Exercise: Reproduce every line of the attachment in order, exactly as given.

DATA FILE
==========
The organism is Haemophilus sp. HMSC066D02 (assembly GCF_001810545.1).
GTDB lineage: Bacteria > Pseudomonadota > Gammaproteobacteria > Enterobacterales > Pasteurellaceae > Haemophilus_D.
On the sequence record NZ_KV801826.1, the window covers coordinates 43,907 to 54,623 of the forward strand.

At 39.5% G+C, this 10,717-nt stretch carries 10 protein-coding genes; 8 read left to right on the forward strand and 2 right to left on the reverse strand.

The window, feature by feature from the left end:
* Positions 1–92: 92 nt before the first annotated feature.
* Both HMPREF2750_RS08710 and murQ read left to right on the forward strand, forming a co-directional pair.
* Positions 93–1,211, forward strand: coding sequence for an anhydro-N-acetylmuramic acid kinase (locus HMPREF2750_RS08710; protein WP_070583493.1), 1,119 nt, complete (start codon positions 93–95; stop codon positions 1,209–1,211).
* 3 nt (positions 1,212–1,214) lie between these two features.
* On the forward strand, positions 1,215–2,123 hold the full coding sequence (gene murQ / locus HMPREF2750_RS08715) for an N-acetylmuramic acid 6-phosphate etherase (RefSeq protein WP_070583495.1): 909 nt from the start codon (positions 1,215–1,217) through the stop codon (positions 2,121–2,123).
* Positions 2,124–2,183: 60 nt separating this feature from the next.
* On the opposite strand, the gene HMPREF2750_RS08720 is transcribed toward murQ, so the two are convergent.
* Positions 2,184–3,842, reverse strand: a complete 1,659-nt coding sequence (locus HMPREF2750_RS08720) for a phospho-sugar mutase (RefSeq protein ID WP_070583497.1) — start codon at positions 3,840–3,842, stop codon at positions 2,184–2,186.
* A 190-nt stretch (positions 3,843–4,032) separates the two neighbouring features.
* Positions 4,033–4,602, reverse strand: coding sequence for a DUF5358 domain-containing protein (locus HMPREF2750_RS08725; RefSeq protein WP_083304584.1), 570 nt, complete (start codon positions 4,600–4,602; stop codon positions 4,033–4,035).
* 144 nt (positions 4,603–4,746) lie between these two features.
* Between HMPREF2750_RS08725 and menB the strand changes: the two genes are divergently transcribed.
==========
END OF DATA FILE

The organism is Haemophilus sp. HMSC066D02 (assembly GCF_001810545.1).
GTDB lineage: Bacteria > Pseudomonadota > Gammaproteobacteria > Enterobacterales > Pasteurellaceae > Haemophilus_D.
On the sequence record NZ_KV801826.1, the window covers coordinates 43,907 to 54,623 of the forward strand.

At 39.5% G+C, this 10,717-nt stretch carries 10 protein-coding genes; 8 read left to right on the forward strand and 2 right to left on the reverse strand.

The window, feature by feature from the left end:
* Positions 1–92: 92 nt before the first annotated feature.
* Both HMPREF2750_RS08710 and murQ read left to right on the forward strand, forming a co-directional pair.
* Positions 93–1,211, forward strand: coding sequence for an anhydro-N-acetylmuramic acid kinase (locus HMPREF2750_RS08710; protein WP_070583493.1), 1,119 nt, complete (start codon positions 93–95; stop codon positions 1,209–1,211).
* 3 nt (positions 1,212–1,214) lie between these two features.
* On the forward strand, positions 1,215–2,123 hold the full coding sequence (gene murQ / locus HMPREF2750_RS08715) for an N-acetylmuramic acid 6-phosphate etherase (RefSeq protein WP_070583495.1): 909 nt from the start codon (positions 1,215–1,217) through the stop codon (positions 2,121–2,123).
* Positions 2,124–2,183: 60 nt separating this feature from the next.
* On the opposite strand, the gene HMPREF2750_RS08720 is transcribed toward murQ, so the two are convergent.
* Positions 2,184–3,842, reverse strand: a complete 1,659-nt coding sequence (locus HMPREF2750_RS08720) for a phospho-sugar mutase (RefSeq protein ID WP_070583497.1) — start codon at positions 3,840–3,842, stop codon at positions 2,184–2,186.
* A 190-nt stretch (positions 3,843–4,032) separates the two neighbouring features.
* Positions 4,033–4,602, reverse strand: coding sequence for a DUF5358 domain-containing protein (locus HMPREF2750_RS08725; RefSeq protein WP_083304584.1), 570 nt, complete (start codon positions 4,600–4,602; stop codon positions 4,033–4,035).
* 144 nt (positions 4,603–4,746) lie between these two features.
* Between HMPREF2750_RS08725 and menB the strand changes: the two genes are divergently transcribed.